10 Facts About Jacksonville's Black History

February 26, 2014 16 comments Open printer friendly version of this article Print Article

In honor of Black History Month, here are ten facts about Jacksonville's African-American history that you might not be aware of.

3. Harlem: The Lavilla of the North?

Inside the Central Hotel at the intersection of Broad and Beaver Streets. Courtesy of the City of Jacksonville Historic Preservation Office

Many refer to Jacksonville's LaVilla as the "Harlem of the South." Spanning the 1920's and also known as the "New Negro Movement", the Harlem Renaissance was an urban black cultural movement stimulating from the Great Migration from the South.

Jacksonville's James Weldon Johnson called it the "flowering of Negro literature." He should know since he was a notable figure and leader of the movement.

Harlem originally developed in the 19th century as an exclusive suburb for the white middle class. Primarily fueled by the Great Migration bringing hundreds of thousands of African-Americans to northern cities to escape southern oppression, it did not become a dominant African-American neighborhood until the second decade of the 20th century.

In reality, what Harlem experienced was a taste of what was taking place in Jacksonville's LaVilla before many of its black intellectuals and talents, such as Johnson, Zora Neale Hurston, Philip Randolph, and Ma Rainey, left the South and Jim Crow, in search of a better life.

4. Negro American League's Jacksonville Red Caps

Durkeeville's J.P. Small Memorial Park is Jacksonville's last historic baseball stadium. Baseball's beginnings here trace back to 1911. This was the year when Dr. Jay Durkee donated the site to Jacksonville Baseball Association Presidents, Amander Barrs, who converted it into a recreational field.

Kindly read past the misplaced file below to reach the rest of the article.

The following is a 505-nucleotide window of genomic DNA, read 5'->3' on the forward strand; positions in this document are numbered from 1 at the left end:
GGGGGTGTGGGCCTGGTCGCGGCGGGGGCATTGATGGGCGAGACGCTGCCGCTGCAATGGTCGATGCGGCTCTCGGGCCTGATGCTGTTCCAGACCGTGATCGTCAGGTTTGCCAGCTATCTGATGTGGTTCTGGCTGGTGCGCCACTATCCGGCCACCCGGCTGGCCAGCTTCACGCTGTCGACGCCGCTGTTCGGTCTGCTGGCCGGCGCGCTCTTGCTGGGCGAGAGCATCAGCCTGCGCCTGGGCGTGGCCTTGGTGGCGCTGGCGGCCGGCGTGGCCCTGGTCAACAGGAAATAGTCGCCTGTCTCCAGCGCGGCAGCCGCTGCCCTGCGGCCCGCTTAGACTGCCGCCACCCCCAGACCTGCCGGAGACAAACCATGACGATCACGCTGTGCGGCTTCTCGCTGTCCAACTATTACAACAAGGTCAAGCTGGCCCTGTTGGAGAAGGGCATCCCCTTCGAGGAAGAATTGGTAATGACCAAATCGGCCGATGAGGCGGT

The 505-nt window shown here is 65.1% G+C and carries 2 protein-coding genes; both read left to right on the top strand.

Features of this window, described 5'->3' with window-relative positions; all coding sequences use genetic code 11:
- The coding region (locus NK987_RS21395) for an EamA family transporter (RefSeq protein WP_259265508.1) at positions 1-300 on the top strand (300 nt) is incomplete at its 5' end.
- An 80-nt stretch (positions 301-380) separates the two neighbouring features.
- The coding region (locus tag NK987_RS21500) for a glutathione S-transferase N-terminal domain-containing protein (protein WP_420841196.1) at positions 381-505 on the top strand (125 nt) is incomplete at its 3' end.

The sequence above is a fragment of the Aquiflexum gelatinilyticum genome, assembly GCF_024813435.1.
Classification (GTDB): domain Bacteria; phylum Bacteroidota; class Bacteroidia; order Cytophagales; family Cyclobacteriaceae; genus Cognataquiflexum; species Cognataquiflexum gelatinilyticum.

Some of the first teams to play here include the Jacksonville Tars and the Jacksonville Athletics, a team on which James Weldon Johnson played.

Baseball legends who played here over the years include Babe Ruth, Lou Gehrig, Henry Aaron, and Buck O'Neill, who also attended college at Edward Waters College.

During this era, major league teams such as the New York Giants and Brooklyn Dodgers also played a few games here. In 1936, after the original stadium was destroyed by a fire, the current structure was constructed. It was built much larger than the original to partially help separate the races during the era of segregation.

In 1938, once called Durkee Field, this ballpark became the home of the Negro American League's Jacksonville Red Caps.

The Negro American League was a professional baseball league established in 1937 during the time organized American baseball was segregated. The league was disbanded after its 1962 season.

Joining the Negro American League in 1938, Jacksonville's Red Caps was the league's only team in Florida. In 1939, the Red Caps relocated to Cleveland, becoming the Cleveland Bears. In 1941, the franchise returned to Jacksonville before being dropped from the league and being replaced by the Cincinnati Clowns.

Other Negro American League franchises included the Chicago American Giants, Kansas City Monarchs, Memphis Red Sox, Birmingham Black Barons and the Detroit Stars.

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